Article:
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Removing Unwanted Characters from Text Strings

Various techniques are available. We are going to demonstrate several of them by looking at the problem of removing multiple commas from strings containing lists. First, the two easy approaches: compression and translation.

data _null_;
  list="Alan,Bill,,Dave,,,Greg,Hank,,Jack,,,,,Otto,Pete";
  compressed=compress(list,,'p');
  translated=tranwrd(list,",,",",");
  put compressed= / translated=;
run;
compressed=AlanBillDaveGregHankJackOttoPete translated=Alan,Bill,Dave,,Greg,Hank,Jack,,,Otto,Pete

The first attempt here uses the COMPRESS function to eliminate all punctuation. The second attempt uses the TRANWRD function to replace each occurrence of doubled commas by a single comma. Neither of these yields quite what we want. Wouldn't it be nice if we could call TRANWRD recursively, and get rid of all the multiple commas?

Well we can! Since SAS 9.2 it has been possible to define your own functions and subroutines using Proc FCMP, and Proc FCMP supports recursion.

proc fcmp outlib=work.myfuncs.char;
  subroutine decomma(string $);
    outargs string;
    string=tranwrd(string,",,",",");
    if index(string,",,") > 0 then call decomma(string);
  endsub;
quit;
options cmplib=work.myfuncs; data _null_; list="Alan,Bill,,Dave,,,Greg,Hank,,Jack,,,,,Otto,Pete"; call decomma(list); put list=; run;
list=Alan,Bill,Dave,Greg,Hank,Jack,Otto,Pete

The Proc FCMP call here defines a subroutine called DECOMMA, to be stored in a "package" called CHAR within a "function library" (physically just a data set) called WORK.MYFUNCS. DECOMMA is defined here as a subroutine (or "CALL routine") rather than a function, for the sake of efficiency - the string parameter will be passed by reference rather than by value. If, after using TRANWRD , the DECOMMA function finds that the string still contains doubled commas, it calls itself to get rid of them.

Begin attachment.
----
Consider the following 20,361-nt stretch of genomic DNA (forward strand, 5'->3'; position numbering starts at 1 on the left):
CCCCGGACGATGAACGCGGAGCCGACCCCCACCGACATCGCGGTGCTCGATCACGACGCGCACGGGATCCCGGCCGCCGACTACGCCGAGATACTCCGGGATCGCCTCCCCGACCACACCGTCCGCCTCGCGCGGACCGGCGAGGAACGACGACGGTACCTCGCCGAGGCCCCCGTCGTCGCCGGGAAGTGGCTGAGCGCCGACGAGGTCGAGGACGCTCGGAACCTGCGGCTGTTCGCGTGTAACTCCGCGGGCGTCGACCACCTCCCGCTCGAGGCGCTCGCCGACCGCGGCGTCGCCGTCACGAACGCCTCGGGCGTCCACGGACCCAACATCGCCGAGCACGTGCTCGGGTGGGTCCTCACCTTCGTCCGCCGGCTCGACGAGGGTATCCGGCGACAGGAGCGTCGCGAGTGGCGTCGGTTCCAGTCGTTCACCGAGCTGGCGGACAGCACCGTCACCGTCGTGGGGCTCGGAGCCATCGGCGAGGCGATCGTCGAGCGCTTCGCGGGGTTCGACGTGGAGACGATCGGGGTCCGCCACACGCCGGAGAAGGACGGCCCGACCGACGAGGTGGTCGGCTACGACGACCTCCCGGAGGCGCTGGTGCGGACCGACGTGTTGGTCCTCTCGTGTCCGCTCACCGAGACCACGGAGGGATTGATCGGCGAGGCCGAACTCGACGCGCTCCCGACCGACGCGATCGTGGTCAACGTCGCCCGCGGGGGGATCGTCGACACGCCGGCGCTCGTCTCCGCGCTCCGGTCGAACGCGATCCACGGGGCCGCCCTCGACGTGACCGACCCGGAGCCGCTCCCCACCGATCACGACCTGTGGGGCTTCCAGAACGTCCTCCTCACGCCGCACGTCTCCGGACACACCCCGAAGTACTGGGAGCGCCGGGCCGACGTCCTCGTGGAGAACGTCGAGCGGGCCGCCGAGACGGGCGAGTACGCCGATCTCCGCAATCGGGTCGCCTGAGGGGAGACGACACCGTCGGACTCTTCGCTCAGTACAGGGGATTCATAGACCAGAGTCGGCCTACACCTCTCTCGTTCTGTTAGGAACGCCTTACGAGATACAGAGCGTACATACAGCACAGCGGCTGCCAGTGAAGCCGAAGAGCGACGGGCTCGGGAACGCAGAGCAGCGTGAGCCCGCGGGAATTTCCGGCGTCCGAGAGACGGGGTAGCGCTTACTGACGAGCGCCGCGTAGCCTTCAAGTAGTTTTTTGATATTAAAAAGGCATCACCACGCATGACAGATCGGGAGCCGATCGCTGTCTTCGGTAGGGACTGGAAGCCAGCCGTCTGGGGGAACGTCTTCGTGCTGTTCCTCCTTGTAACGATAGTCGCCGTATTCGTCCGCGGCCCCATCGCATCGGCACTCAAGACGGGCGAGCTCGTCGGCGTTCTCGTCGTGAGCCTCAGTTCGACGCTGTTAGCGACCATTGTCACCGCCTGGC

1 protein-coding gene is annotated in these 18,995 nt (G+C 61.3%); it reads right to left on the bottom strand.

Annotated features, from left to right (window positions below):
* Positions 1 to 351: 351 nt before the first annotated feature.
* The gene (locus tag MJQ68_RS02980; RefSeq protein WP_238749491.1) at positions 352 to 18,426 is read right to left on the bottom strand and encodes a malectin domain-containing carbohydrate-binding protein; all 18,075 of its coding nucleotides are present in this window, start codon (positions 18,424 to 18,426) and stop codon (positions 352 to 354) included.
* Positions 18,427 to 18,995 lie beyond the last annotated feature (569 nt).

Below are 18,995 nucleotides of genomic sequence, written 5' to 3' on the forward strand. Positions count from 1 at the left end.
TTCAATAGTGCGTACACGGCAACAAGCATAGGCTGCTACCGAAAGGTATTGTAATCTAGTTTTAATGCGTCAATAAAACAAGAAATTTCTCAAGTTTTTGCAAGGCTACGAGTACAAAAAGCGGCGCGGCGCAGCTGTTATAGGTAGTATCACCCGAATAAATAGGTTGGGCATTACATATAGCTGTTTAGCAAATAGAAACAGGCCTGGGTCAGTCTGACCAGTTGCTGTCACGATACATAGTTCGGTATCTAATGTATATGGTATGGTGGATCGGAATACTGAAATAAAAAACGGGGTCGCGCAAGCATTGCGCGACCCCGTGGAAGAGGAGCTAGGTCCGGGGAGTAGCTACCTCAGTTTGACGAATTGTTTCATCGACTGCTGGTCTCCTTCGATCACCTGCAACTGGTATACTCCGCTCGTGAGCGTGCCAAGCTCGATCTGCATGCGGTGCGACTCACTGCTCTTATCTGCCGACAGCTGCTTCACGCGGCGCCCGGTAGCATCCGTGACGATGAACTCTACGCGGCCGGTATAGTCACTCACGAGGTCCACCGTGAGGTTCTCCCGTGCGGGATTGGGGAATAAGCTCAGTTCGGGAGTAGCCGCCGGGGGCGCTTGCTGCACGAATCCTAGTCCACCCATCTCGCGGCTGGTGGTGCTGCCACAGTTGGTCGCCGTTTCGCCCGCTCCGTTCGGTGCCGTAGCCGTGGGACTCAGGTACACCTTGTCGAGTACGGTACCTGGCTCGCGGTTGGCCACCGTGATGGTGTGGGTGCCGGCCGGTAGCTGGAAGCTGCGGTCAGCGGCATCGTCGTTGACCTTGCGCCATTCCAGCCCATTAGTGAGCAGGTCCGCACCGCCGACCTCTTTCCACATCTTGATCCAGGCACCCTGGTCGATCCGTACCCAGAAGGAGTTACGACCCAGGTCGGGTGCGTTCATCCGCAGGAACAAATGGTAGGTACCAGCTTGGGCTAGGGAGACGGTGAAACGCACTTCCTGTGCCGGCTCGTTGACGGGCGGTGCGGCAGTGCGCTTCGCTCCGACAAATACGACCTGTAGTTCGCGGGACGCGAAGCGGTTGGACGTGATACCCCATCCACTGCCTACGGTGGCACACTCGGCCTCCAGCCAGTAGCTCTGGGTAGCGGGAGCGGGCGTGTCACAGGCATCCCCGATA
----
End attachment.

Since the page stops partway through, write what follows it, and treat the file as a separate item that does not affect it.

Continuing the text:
An OPTIONS statement is required to make the new routine available to the data step that follows. The output shows that it is doing what we probably wanted.

Another powerful tool in this area is the family of PRX functions. This final program does something slightly more elaborate: it uses a single comma followed by a single space to replace each substring that begins with a comma and contains only commas and spaces.

data _null_;
  list="Alan,Bill,,Dave, ,  ,Greg,Hank, ,Jack,,,,, Otto,Pete";
  length prxed $40;
  prx=prxparse("s/,[, ]*/, /");
  call prxchange(prx,-1,list,prxed);
  put prxed= ;
run;
prxed=Alan, Bill, Dave, Greg, Hank, Jack, Otto

The Perl regular expression input to PRXPARSE specifies "s" for "substitute", and uses "/" as delimiter. The "old" string, between the first pair of delimiters, consists of a comma followed by any number ("*") of a occurrences of characters in the subclass "[, ]" i.e. commas or spaces. NB "Any number" includes zero!

The parsed expression forms the first parameter to PRXCHANGE. The value "-1" for the second parameter means "make this change as many times as possible".

For full details of the techniques demonstrated here, please refer to the SAS Institute documentation.